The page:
In order to “pass” these values from the request where they’re received, to the request where they’re used as a variable, the two requests must be bound to UI elements in the same screen, or in different screens connected with a prototyping link in the design file. In case the requests are bound to screens that aren't linked in the design file, the values won't be passed.
For instance, in the list and detail page example, the following occurs:
  • A GET request is triggered to retrieve data for the list items. In this request, an item ID needs to be selected. Let’s say it has the name id.
  • In the design file, the list container in the list page is connected with a prototyping link to a detail page. This way, when a user presses on a list item, they navigate to the detail page. Also, this link enables “passing” the value of the id from the GET list request to the requests bound to the detail page.
  • A GET request is used to obtain the data for the detail page. This request will normally obtain a single database row (the one corresponding to the list item the user chose before). The request will need to have an ID value, so the backend knows which row to return. Since we exposed the id data item in the GET request for the list, we can use a variable ${id} in the detail GET request URL, that will receive the ID of the item the user chose in the list page.
The API request URL targets Airtable in this case. The request structure might be different depending on your backend, but the variable data will be passed in the same way.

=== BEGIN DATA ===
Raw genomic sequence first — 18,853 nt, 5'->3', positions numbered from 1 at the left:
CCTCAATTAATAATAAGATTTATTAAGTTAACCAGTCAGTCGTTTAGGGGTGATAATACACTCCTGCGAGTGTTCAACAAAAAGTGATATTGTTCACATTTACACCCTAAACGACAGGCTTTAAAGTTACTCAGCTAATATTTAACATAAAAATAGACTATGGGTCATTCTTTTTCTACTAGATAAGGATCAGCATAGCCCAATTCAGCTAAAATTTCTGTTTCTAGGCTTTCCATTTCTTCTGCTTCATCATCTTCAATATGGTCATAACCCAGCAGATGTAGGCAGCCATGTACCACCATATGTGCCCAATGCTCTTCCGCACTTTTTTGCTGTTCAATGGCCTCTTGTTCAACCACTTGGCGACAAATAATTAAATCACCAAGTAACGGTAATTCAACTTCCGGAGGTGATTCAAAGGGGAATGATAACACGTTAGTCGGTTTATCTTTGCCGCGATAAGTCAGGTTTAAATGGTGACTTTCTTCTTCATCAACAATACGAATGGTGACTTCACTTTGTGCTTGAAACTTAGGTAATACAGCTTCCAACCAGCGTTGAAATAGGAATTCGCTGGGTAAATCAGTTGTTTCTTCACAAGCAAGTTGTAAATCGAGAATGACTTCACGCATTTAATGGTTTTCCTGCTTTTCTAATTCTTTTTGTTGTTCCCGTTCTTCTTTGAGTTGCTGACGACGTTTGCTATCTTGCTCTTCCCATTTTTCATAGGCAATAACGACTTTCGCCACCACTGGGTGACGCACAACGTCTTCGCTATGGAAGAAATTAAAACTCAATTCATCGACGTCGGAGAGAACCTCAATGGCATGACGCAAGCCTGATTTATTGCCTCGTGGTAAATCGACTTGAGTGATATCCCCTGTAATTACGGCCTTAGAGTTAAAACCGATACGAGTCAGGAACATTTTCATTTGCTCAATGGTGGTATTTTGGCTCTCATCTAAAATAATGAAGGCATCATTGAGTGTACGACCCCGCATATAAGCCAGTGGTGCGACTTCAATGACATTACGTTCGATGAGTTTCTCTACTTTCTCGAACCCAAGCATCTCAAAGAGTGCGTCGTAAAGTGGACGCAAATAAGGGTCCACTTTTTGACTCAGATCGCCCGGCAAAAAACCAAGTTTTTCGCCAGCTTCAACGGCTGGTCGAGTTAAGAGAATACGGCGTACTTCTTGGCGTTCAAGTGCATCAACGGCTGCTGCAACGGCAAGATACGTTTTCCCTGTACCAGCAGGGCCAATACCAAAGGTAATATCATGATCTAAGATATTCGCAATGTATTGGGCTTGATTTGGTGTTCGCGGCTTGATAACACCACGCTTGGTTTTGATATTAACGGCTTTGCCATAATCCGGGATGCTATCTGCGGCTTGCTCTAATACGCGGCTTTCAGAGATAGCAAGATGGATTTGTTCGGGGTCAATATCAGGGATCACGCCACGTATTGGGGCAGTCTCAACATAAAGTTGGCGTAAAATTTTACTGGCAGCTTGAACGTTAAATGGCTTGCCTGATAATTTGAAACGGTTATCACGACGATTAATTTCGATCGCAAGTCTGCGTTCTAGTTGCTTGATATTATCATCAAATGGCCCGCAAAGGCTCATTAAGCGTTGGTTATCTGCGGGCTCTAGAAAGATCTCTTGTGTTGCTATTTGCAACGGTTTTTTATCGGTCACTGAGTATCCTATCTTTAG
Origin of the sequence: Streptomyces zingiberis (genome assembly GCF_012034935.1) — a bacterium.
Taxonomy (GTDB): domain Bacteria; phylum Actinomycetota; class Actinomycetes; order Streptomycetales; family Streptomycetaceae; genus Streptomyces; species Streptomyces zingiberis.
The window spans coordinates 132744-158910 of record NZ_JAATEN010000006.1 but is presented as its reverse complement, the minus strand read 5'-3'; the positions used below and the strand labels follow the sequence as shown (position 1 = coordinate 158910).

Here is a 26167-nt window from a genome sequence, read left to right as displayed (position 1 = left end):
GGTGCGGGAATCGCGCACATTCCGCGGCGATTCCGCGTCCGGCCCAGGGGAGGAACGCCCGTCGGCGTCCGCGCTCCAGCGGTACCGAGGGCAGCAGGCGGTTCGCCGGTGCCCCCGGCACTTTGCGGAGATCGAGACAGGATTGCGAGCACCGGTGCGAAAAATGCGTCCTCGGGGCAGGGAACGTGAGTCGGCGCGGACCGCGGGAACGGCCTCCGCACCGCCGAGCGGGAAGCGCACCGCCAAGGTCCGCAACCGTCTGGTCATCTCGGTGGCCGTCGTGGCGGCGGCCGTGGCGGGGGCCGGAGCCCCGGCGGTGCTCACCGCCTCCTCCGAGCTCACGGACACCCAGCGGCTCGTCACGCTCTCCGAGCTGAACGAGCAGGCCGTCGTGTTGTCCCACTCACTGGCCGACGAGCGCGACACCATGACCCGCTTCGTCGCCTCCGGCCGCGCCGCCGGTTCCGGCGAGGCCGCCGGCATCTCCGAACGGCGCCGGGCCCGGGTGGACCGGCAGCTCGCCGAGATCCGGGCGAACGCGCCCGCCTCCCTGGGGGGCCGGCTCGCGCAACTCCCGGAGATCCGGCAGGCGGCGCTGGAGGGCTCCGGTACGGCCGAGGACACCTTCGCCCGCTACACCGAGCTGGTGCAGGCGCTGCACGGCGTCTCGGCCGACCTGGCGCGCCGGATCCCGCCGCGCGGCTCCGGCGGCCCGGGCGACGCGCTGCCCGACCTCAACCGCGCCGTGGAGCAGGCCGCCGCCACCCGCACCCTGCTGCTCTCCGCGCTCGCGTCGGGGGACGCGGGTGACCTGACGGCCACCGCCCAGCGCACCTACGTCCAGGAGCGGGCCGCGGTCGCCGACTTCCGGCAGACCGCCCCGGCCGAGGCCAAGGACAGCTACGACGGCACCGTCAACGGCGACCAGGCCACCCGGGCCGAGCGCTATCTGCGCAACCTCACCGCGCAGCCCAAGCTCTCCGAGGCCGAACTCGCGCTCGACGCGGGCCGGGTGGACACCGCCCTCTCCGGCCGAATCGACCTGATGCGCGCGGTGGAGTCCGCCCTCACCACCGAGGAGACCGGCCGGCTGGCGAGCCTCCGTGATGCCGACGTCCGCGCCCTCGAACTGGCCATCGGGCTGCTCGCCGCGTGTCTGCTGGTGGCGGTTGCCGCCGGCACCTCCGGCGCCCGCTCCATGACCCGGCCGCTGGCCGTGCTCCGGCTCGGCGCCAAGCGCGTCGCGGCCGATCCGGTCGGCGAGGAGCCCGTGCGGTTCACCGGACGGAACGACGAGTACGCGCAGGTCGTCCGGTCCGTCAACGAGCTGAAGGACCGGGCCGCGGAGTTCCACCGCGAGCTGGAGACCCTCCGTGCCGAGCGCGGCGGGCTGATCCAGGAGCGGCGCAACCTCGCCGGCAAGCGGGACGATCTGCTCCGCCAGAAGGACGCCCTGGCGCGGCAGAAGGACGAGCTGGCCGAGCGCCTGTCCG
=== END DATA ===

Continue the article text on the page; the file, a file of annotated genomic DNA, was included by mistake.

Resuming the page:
User input

Another way to set the values of a variable is binding them to an input field in a form. This way, in case we have defined some variables in the body of the request bound to the form, we can bind them to the Input Destination property of the different input fields. In this case, the variable values will be the data introduced by the user.
Body of the POST request that sends the form data to the backend
Form input data binding

Remote action tag

With a remote action, an API request can be bound to a UI element in a screen. This way, when the user presses this UI element, the API request is triggered.
We can define one or more variable values in the remote action tag as shown below:
[action:remote:var1=value1;var2=value2;var3:value3]
Here, var1, var2 and var3 would be the variable names, and value1, value2 and value3 would be their values. Both numeric and text values can be used.
Then, if we bind an API request to the remote action, we could define variables that receive those values: in this case, ${var1}, ${var2} and ${var3}. As indicated in the previous section, those variables can be defined in the request URL, body or headers.

Test values inside the API request

Finally, another way to give a value to a variable is using test values inside an API request in our collection. We’ll need to do this if we want to test a request we just created, to see if it works properly, and select the data we need. Note that this test value won’t be passed to the variable when using the app - the variable value will be determined with one of the three methods described before.

Built-in variables

In contrast to user-defined values, built-in variables are special variables whose value is filled in automatically by Bravo. This includes user and device IDs, geolocation data, and more. You can learn more in the link below.

Variable tutorials

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Using variables in Bravo
How can a variable be defined?
Where do variables take their value from?
Built-in variables
Variable tutorials